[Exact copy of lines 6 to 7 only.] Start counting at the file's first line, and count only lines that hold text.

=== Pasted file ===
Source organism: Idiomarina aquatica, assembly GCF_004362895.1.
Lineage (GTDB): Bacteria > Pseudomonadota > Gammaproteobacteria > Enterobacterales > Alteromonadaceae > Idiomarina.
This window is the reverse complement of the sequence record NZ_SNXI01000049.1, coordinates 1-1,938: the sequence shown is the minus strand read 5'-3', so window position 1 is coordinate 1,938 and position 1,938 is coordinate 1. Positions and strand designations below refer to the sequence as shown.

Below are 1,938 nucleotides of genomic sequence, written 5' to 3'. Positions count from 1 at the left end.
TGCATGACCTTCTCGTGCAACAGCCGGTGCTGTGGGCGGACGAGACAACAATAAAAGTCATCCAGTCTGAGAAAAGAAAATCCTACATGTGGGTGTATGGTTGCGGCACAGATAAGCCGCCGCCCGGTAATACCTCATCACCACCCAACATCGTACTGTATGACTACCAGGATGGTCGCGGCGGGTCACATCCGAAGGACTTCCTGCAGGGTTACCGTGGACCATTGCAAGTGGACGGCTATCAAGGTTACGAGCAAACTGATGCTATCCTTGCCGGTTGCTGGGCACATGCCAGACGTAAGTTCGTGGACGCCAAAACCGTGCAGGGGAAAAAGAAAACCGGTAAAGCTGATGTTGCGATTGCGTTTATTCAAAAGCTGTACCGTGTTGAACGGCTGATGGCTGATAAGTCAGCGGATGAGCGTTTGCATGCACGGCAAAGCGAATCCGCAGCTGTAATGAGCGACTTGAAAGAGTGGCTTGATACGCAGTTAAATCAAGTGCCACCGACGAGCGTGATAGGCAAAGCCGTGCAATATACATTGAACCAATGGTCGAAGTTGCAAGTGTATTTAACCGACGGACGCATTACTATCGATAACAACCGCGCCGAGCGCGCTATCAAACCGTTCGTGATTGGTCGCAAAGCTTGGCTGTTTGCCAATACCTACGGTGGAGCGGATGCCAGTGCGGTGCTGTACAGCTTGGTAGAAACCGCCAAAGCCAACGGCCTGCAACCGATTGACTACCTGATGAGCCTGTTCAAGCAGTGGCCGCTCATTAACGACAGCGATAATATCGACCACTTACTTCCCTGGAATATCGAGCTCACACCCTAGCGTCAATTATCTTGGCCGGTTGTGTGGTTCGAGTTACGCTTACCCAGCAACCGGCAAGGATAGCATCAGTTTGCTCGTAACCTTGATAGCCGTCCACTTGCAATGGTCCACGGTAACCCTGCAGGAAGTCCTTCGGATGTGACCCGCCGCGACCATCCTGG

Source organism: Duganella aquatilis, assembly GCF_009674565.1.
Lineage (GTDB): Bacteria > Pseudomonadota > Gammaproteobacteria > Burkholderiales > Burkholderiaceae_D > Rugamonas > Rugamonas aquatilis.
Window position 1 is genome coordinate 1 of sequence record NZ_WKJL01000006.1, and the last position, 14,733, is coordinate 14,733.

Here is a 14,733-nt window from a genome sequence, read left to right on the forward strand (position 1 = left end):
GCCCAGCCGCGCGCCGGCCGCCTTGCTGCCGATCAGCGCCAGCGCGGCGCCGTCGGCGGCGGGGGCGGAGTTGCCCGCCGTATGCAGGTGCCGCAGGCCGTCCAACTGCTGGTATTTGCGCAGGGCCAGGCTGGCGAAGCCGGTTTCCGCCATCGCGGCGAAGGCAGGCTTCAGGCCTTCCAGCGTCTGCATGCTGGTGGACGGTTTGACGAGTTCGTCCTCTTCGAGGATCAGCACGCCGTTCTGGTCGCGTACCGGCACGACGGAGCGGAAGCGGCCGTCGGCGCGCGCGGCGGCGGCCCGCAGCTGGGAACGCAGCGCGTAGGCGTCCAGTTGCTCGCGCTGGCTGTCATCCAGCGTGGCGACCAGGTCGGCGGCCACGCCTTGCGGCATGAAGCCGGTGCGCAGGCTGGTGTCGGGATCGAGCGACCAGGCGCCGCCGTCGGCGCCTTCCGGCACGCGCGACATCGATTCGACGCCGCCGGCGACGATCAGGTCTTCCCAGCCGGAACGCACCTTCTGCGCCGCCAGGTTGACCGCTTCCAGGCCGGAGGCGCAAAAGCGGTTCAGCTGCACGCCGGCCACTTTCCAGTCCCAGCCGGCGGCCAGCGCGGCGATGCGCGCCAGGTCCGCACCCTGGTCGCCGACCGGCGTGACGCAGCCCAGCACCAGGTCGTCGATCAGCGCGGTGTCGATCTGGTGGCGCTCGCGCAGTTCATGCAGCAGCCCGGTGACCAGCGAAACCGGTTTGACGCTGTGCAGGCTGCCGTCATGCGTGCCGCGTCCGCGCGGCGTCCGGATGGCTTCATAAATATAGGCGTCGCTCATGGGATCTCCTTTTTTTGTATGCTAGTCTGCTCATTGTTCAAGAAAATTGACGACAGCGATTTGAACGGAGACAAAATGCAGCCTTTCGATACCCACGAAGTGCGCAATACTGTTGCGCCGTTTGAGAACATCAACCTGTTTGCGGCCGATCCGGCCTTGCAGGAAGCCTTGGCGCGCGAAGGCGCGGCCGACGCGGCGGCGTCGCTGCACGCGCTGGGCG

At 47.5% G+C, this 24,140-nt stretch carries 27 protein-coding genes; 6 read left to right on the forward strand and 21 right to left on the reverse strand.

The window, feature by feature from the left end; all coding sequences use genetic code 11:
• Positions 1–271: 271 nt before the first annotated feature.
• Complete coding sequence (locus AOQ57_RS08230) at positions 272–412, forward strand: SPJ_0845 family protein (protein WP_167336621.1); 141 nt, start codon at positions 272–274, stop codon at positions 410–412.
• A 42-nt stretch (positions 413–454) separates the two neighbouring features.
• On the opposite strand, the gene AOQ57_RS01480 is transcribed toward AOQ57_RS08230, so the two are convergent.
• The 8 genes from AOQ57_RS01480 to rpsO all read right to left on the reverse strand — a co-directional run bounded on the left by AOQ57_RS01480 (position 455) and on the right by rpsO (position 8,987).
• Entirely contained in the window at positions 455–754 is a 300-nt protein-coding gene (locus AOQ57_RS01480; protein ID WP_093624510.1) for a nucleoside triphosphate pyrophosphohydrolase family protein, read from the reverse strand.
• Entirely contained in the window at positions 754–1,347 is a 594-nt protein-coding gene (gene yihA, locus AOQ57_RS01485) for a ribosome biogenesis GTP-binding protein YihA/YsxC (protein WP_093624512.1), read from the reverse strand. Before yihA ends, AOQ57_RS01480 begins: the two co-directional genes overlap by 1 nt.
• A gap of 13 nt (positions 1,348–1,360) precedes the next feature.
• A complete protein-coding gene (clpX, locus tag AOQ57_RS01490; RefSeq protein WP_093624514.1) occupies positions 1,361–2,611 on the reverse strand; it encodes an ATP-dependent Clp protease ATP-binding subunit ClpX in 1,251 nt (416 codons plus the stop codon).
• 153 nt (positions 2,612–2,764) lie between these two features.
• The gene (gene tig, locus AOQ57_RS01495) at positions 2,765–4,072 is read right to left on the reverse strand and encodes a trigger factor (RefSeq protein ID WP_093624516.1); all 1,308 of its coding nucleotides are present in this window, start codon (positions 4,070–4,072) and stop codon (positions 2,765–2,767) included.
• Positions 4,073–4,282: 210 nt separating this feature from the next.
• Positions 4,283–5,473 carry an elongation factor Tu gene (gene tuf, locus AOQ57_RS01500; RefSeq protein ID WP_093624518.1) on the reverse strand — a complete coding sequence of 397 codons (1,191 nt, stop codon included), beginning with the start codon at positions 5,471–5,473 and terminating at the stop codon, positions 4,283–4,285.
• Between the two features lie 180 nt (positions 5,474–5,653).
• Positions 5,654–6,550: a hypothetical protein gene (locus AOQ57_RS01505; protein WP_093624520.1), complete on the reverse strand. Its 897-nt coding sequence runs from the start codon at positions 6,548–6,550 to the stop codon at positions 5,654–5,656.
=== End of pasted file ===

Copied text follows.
Source organism: Duganella aquatilis, assembly GCF_009674565.1.
Lineage (GTDB): Bacteria > Pseudomonadota > Gammaproteobacteria > Burkholderiales > Burkholderiaceae_D > Rugamonas > Rugamonas aquatilis.